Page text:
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Reducing our collective waistline
Here are some ideas – for us as citizens and for government – to turn the situation around.

1. Re-think the role of government

The conceptual cousin of the personal responsibility mantra is the “nanny-state” argument, that there is no role for government intervention that restricts the freedoms of Australian citizens. The Best Fat Burner Pills For Women of 2022. In reality, such arguments are nothing to do with regulating us as individuals. It’s just Orwellian doublespeak to oppose food industry regulation.

The true role of government is not to restrict individual freedoms, it is to enable them by creating an environment – through policy and legislation – in which we are truly free to exercise our personal responsibility.

2. Change the food environment

Without changing food environments through hard policy and legislation, it’s unlikely we will make any progress tackling obesity. Successful tobacco control efforts demonstrate that a variety of intertwining measures need to be taken.

3. Tax the junk

We need to change the economics of our food supply. A tax on sugary, salty and fatty processed foods is one way forward. Following the lead of many countries overseas we could begin with a tax on sugar-sweetened beverages – relatively simple to implement, and likely to be effective.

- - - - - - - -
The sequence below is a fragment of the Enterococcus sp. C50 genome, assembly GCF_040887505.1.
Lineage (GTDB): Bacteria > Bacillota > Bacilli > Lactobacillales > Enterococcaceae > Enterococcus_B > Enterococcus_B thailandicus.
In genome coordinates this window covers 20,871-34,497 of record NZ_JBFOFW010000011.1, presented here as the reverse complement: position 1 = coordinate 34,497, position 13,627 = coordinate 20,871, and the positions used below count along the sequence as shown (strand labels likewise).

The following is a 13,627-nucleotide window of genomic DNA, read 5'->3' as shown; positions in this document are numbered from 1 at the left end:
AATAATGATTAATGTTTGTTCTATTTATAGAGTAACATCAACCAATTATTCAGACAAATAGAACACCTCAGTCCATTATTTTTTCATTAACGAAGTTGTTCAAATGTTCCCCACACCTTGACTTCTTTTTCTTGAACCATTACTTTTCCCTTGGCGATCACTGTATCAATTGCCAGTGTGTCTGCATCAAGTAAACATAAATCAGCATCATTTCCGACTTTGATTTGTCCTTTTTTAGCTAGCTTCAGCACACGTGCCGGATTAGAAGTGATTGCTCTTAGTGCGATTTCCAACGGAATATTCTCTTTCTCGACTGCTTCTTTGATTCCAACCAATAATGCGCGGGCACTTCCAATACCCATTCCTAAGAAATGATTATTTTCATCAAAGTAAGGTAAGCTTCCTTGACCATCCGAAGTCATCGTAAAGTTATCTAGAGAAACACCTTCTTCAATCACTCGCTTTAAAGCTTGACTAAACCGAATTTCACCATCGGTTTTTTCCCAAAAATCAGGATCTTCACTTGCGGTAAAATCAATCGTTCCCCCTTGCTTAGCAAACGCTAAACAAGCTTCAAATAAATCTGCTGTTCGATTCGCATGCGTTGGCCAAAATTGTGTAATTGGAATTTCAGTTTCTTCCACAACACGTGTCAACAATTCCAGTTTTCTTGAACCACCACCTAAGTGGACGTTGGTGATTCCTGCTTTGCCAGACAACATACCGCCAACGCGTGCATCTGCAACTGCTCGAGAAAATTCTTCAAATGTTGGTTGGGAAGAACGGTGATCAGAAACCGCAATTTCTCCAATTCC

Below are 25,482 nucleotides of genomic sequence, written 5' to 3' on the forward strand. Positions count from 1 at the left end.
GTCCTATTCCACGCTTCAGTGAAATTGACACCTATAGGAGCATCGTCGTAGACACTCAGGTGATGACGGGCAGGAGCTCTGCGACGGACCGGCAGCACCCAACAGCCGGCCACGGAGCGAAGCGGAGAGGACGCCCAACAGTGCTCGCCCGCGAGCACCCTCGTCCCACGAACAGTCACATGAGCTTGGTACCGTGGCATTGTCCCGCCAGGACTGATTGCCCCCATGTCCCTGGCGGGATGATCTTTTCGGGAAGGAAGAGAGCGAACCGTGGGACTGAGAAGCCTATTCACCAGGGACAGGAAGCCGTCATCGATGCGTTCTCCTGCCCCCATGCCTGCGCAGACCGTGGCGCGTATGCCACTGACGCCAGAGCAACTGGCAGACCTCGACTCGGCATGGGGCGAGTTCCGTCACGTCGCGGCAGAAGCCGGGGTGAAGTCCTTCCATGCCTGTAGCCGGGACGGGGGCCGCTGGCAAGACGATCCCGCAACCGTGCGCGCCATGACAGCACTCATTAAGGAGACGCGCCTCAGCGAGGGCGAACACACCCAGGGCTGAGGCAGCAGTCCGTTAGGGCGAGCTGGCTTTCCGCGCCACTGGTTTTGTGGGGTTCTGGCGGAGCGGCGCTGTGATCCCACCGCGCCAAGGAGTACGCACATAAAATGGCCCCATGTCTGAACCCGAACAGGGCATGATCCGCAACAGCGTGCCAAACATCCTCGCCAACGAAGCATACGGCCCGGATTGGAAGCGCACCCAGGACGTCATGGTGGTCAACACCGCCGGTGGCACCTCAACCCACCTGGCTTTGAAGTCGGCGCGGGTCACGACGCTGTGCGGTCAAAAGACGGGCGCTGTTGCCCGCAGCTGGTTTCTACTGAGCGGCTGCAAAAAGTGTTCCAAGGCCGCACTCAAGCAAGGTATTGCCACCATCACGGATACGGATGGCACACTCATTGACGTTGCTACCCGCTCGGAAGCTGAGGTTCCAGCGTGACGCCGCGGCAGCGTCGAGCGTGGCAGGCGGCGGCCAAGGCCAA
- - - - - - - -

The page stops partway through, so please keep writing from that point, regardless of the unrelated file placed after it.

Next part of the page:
4. Improve food labelling

We need a food labelling system that enables personal responsibility. Let’s compare three options.

Daily Intake Guide: energy 675 kg; DI* 8%
First is the food industry’s current “daily intake guide” (which it continues to push), calculated as the percentage one product serving contributes to the daily intake of an average adult of 8,700 kilojoules.

But food manufacturers are allowed to set the serving sizes, which are often unrealistic. Best Weight Loss Supplements For Women of 2022. And because the measure isn’t standardised, it’s difficult to make any meaningful comparison between products.

Star rating. Choice
Second is the proposed star system. It’s a half-way point between what industry and public health advocates want, although its future is uncertain.

Traffic light labelling. UK Department of Health
Third is the traffic light system. Research indicates that nine-out-of-ten Australians support such a scheme. It was designed by health experts to promote an easy-to-understand message that encourages consumers to buy more food items with green lights and fewer items with amber and red lights.

Which one do you think will make it easier for consumers, especially less educated ones, to make an informed and personally responsible choice?

5. Ditch junk food advertising to kids

Over 75% of Australians support a ban on junk food advertising in children’s television, and nearly 20% support a total ban. We know from tobacco control that this will be a key step in curbing obesity and evidence supports this.

6. Change the political environment

Perhaps the most potent way our food system undermines personal responsibility is when the food industry lobbies against the policies that would enable it in the first place.

Government needs to ensure our regulatory institutions are not conflicted. And it’s now time to recognise that industry self-regulation doesn’t work.

Finally, we, as citizens, can become politically active. Best Supplements For Weight Loss For Females of 2022. Addressing this conflict brings into play not only the important roles of public health advocacy groups like the Obesity Policy Coalition, but also citizen’s movements like the Parents Jury, to demand action.

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